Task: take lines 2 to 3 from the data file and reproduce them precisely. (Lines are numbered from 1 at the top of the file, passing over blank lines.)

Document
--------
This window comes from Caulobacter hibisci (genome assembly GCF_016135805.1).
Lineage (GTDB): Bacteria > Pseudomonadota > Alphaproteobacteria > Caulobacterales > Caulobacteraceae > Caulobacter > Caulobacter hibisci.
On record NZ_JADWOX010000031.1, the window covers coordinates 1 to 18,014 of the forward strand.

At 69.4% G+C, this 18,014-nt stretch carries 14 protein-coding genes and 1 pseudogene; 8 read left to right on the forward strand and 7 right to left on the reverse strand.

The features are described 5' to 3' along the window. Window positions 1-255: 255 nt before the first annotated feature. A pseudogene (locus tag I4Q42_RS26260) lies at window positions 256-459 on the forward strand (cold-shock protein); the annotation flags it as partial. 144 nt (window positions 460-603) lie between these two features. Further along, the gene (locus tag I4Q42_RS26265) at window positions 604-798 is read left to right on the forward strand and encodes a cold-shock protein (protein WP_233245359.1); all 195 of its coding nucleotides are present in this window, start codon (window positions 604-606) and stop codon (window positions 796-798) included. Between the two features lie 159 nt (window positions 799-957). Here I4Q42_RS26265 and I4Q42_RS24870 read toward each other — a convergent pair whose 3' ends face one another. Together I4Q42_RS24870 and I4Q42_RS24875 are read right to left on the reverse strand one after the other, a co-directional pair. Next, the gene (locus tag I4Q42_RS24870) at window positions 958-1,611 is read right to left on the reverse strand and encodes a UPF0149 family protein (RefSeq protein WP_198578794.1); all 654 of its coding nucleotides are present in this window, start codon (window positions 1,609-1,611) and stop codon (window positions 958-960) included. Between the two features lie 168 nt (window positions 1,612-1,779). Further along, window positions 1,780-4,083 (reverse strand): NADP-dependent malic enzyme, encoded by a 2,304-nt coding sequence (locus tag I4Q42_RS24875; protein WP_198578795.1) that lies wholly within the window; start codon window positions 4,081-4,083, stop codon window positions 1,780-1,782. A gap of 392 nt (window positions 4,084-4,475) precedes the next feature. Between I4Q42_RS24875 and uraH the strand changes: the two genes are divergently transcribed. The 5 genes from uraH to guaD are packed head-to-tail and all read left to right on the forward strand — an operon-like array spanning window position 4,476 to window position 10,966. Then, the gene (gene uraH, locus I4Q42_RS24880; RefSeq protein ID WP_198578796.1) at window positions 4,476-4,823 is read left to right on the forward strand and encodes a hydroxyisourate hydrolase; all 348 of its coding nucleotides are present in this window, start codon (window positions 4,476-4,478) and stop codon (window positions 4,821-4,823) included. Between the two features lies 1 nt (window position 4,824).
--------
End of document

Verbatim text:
Lineage (GTDB): Bacteria > Pseudomonadota > Alphaproteobacteria > Caulobacterales > Caulobacteraceae > Caulobacter > Caulobacter hibisci.
On record NZ_JADWOX010000031.1, the window covers coordinates 1 to 18,014 of the forward strand.